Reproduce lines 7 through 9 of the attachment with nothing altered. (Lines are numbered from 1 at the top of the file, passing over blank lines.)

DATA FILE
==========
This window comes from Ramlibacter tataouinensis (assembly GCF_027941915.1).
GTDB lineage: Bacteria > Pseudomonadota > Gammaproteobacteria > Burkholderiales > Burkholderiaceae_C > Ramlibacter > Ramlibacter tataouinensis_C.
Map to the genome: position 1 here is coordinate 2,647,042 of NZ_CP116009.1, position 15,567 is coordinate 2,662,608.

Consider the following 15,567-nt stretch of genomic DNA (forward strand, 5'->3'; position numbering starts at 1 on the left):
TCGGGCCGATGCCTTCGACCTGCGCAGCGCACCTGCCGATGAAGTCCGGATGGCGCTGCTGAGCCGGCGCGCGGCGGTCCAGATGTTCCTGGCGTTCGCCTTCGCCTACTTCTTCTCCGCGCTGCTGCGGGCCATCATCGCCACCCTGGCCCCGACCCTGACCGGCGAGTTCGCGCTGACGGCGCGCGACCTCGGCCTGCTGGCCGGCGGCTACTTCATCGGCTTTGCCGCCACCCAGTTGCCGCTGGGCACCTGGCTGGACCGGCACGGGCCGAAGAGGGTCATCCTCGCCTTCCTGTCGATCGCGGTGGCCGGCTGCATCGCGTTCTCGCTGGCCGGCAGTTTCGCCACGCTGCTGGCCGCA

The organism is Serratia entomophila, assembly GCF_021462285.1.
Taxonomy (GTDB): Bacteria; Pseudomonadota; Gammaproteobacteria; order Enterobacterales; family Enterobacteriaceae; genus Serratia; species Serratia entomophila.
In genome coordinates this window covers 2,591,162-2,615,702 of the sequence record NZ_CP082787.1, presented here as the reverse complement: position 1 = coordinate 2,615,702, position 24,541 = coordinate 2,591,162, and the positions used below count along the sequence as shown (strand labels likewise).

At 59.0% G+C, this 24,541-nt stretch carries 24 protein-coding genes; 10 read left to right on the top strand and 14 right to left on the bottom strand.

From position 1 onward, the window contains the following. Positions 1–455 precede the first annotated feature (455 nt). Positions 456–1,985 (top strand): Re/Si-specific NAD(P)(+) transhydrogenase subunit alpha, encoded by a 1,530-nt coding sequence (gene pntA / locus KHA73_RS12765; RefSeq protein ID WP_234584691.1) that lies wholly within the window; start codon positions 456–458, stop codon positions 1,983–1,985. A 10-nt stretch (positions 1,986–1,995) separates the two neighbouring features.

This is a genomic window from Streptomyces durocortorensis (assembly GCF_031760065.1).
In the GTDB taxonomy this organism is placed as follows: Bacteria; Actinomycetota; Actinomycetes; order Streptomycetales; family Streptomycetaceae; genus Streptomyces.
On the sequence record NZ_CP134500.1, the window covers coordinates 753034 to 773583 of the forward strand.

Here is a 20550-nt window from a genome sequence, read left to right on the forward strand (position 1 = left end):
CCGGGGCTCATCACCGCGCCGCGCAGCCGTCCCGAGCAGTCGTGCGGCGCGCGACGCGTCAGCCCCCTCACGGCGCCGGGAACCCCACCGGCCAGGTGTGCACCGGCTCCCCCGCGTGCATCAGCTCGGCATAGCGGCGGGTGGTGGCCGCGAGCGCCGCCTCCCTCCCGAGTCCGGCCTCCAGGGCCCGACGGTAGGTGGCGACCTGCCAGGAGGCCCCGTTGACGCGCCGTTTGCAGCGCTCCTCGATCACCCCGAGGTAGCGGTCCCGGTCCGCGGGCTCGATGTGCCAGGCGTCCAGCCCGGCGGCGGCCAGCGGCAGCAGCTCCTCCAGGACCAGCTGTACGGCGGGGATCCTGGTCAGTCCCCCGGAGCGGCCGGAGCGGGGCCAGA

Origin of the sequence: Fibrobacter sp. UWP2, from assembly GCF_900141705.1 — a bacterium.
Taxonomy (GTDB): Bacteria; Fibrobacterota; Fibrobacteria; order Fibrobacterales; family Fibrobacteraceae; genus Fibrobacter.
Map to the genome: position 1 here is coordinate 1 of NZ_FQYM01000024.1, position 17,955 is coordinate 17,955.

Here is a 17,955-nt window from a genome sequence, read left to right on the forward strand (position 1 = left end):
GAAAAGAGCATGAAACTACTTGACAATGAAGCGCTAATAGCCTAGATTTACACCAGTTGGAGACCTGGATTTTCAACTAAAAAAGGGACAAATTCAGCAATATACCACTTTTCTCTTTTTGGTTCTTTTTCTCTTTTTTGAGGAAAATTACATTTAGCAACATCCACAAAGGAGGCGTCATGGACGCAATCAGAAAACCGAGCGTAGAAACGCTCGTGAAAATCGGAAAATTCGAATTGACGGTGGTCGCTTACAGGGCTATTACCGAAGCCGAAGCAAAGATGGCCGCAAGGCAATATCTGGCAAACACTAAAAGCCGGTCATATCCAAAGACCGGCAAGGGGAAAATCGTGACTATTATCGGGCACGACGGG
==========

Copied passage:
Taxonomy (GTDB): Bacteria; Pseudomonadota; Gammaproteobacteria; order Enterobacterales; family Enterobacteriaceae; genus Serratia; species Serratia entomophila.
In genome coordinates this window covers 2,591,162-2,615,702 of the sequence record NZ_CP082787.1, presented here as the reverse complement: position 1 = coordinate 2,615,702, position 24,541 = coordinate 2,591,162, and the positions used below count along the sequence as shown (strand labels likewise).

At 59.0% G+C, this 24,541-nt stretch carries 24 protein-coding genes; 10 read left to right on the top strand and 14 right to left on the bottom strand.